Filipinos are no stranger to Nissan, with models such as the Sentra, California, and Cefiro that roamed our local roads. The BIDA was its contribution to the AUV segment, while the Frontier evolved into the current Navara.
Nissan’s heritage told through iconic cars
Urvan units were a mainstay on both corporate fleets and households. And of course, there’s the polar efficiency of Nissan’s air-conditioning that has become practically legendary among owners. But how did Nissan as an automaker came about?
It was on June 1, 1934 when the Jidosha-Seizo Kabushiki-Kaisha (Automobile Manufacturing Co. Ltd.) was renamed into Nissan Motor Co., Ltd. for the Tokyo Stock Exchange.
The name “Nissan” was a combination of Nippon Sangyo, a zaibatsu (holding company) owned by Yoshisuke Aikawa, and which included Tobata Casting as well as Hitachi. At its peak, the holding company had 74 firms and was the fourth-largest in Japan during World War II.
Nissan founder and first president Yoshisuke Aikawa
Before the name change, the company was known as DAT Jidosha Seizo (Automobile Manufacturing Co., Ltd.) which made the Type 11 passenger car in 1931. This was the first Datsun car, or “Son of DAT”, based on the DAT Car produced in 1914.
Although Nissan originally controlled businesses crucial to automotive production such as foundries and car parts, Aikawa did not venture into actual automotive production until 1933. Nissan Motor Co. was a result of him incorporating the former auto parts division of Tobata Casting.
In 1938 and throughout the Second World War, Nissan shifted its focus on making trucks and military vehicles. Production operations were seized by Allied forces following Japan’s defeat in 1945, and full control would only be returned to Nissan after a decade.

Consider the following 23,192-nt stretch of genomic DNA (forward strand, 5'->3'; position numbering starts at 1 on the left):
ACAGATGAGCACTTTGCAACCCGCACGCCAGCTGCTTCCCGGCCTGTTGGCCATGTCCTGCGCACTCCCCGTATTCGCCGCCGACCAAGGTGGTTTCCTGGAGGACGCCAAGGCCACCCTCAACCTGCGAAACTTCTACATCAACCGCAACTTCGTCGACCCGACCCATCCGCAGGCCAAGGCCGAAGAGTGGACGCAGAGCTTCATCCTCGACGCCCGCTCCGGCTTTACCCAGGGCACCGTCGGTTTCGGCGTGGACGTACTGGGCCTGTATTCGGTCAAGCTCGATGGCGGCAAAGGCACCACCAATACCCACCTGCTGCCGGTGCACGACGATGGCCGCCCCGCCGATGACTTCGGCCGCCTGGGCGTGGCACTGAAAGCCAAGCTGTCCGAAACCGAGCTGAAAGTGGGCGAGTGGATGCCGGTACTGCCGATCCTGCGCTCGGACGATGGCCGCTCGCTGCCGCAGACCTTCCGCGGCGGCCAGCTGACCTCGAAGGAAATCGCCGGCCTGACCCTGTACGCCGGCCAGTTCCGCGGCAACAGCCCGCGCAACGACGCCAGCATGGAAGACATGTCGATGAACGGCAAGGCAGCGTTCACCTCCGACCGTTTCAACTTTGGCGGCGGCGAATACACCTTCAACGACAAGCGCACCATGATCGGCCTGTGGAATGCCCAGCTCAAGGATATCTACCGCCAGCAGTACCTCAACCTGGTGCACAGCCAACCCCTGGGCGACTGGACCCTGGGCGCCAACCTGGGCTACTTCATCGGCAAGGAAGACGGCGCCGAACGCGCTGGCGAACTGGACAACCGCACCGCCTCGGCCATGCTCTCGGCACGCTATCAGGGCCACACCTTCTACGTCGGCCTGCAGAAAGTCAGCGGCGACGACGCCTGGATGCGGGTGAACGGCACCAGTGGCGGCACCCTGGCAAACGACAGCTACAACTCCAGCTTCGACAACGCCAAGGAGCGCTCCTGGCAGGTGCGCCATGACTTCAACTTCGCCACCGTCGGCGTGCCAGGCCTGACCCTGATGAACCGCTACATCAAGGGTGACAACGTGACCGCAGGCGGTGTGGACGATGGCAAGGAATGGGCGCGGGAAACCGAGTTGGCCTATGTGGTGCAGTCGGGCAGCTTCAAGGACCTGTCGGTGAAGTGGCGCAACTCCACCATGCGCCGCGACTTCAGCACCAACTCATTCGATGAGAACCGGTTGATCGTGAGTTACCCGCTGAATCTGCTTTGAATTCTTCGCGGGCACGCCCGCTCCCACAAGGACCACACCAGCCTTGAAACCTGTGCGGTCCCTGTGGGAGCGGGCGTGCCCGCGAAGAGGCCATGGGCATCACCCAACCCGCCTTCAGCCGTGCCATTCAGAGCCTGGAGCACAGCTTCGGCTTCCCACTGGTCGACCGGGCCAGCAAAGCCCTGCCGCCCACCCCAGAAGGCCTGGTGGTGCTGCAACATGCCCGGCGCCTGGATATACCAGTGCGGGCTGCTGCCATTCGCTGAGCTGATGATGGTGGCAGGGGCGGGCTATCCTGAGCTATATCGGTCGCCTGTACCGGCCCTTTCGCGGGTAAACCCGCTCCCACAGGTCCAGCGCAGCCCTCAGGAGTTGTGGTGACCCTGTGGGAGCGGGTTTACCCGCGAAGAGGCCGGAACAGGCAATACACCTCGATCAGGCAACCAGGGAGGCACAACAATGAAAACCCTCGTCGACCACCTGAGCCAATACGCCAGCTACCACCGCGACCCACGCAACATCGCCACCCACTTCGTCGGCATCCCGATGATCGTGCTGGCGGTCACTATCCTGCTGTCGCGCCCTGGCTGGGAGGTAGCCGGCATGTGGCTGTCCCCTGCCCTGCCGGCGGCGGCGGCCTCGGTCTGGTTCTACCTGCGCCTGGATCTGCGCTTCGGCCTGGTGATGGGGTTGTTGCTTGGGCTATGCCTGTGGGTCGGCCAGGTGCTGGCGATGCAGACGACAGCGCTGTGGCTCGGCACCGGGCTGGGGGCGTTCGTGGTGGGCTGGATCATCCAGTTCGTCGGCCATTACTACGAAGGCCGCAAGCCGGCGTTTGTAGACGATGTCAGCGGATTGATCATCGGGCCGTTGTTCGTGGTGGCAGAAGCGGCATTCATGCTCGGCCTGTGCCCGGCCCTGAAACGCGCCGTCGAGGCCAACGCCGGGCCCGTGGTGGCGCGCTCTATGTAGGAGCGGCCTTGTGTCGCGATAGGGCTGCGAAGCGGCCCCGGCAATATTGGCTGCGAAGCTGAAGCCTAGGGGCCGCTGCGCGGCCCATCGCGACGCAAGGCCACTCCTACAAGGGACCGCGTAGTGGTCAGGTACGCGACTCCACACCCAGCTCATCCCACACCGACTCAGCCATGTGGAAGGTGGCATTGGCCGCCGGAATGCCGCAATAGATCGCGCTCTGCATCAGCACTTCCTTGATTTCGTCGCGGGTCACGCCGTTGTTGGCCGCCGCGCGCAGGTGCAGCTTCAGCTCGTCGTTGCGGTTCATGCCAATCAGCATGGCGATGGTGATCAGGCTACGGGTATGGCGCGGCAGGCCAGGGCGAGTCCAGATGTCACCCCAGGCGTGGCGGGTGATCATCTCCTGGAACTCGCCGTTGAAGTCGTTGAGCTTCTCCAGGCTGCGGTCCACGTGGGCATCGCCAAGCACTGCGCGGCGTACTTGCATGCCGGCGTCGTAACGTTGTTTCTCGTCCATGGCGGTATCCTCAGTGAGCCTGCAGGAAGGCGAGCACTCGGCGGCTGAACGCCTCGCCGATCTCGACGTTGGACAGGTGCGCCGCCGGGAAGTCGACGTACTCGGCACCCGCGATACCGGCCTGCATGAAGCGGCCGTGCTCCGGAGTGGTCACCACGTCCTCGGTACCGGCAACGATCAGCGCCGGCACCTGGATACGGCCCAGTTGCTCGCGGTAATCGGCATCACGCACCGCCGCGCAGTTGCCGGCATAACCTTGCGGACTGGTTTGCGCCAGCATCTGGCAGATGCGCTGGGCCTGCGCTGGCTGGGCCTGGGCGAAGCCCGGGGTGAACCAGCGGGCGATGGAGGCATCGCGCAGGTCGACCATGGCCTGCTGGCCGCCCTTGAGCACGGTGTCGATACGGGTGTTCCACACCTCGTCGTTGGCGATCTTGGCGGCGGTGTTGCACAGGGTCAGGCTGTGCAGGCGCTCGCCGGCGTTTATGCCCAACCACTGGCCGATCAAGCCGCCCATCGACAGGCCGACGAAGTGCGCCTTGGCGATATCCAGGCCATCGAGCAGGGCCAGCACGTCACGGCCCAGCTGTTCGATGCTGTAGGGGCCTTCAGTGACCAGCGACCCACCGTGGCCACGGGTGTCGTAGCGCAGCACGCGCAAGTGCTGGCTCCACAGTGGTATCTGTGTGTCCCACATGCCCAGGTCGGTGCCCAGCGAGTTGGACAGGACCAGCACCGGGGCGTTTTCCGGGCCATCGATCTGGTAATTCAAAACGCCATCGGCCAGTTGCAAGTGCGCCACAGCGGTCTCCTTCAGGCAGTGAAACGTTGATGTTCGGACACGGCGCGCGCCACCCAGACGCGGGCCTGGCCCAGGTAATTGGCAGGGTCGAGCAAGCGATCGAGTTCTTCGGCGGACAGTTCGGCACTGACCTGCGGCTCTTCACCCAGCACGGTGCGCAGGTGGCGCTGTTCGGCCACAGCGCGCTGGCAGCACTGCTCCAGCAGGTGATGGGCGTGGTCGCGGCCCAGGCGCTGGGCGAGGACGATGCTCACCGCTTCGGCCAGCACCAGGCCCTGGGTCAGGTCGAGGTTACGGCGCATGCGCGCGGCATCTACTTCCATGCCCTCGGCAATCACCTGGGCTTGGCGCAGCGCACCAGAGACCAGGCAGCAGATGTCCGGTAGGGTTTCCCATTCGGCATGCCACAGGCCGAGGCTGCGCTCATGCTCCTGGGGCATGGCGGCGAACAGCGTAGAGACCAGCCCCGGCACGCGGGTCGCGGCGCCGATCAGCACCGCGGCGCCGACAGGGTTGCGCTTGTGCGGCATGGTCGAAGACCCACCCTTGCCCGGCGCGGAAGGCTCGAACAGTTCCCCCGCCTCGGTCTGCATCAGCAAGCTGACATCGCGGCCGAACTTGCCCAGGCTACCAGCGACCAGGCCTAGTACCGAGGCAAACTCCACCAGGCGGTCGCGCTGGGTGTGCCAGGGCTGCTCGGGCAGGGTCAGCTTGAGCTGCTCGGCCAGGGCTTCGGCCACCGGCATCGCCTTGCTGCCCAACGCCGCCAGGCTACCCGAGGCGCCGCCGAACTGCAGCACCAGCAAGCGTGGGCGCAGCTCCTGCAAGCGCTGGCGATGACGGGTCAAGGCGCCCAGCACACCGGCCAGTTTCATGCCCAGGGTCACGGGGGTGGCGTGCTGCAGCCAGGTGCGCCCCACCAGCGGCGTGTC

The Datsun Type 11 followed the DAT Car first produced in 1914
The company became the first Japanese carmaker to receive the Deming Prize for engineering excellence in 1960. Its rapid growth throughout the decade was spurred by sales of Datsun models such as the Bluebird, Cedric, and Sunny.
Nissan was among those at the forefront of producing affordable and fuel-efficient cars exported from Japan, necessitated by the energy crises of the 1970s.
The early 1980s cemented Nissan’s status as the best-selling Japanese brand in Europe. Its Sunderland plant in England was completed in 1986, producing 400,000 vehicles a year as of 2007.
The first Nissan Motors plant in Yokohama
Emerging from its struggles during the 1990s, Nissan forged an alliance with French marque Renault in 1999, followed by Mitsubishi Motors in 2016.
Nissan has been producing electric vehicles on an intermittent basis since 1946, and the Nissan Leaf plug-in electric model introduced in 2010 was the world’s most-sold plug-in car for nearly a decade. Prior to being surpassed by Tesla, Nissan was the largest EV manufacturer worldwide, posting sales upwards of 320,000 all-electric units as of April 2018.
Nissan's LEAF was the best-selling EV in the world prior to the Tesla Model 3
Currently, Nissan is the third-largest automaker in Japan, behind Toyota and Honda. Its partnership with Chinese automaker Dongfeng has resulted in the world’s largest Nissan factory in terms of production output, selling more than half a million units in 2009.
Now that Nissan is setting its sights on the next 18 months with a refreshed lineup of 12 upcoming models, it will be very interesting to see where its next breakthrough lies.
Find more automotive history at Philkotse.com.
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